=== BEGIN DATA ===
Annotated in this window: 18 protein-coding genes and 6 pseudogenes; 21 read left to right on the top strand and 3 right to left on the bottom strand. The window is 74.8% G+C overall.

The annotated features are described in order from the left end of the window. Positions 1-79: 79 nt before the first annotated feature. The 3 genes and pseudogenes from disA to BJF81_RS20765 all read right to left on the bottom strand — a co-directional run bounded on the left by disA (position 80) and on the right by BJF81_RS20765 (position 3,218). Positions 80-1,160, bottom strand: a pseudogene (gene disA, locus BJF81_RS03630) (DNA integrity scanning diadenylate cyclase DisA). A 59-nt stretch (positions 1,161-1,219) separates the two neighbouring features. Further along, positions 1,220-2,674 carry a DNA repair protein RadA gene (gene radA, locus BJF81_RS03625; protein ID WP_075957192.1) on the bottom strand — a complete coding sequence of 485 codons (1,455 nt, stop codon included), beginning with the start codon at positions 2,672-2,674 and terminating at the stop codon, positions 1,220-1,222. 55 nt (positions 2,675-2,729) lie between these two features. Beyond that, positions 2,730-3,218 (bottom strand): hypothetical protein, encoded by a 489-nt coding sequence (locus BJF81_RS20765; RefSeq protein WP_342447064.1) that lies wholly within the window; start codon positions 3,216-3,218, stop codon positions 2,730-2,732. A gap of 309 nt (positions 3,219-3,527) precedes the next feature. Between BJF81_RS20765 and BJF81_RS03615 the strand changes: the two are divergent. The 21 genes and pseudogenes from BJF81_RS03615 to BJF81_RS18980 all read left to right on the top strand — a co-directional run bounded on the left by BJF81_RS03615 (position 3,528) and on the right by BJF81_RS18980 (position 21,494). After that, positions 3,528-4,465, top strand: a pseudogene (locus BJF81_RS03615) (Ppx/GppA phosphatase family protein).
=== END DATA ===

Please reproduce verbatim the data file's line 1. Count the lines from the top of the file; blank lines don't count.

Annotated in this window: 18 protein-coding genes and 6 pseudogenes; 21 read left to right on the top strand and 3 right to left on the bottom strand. The window is 74.8% G+C overall.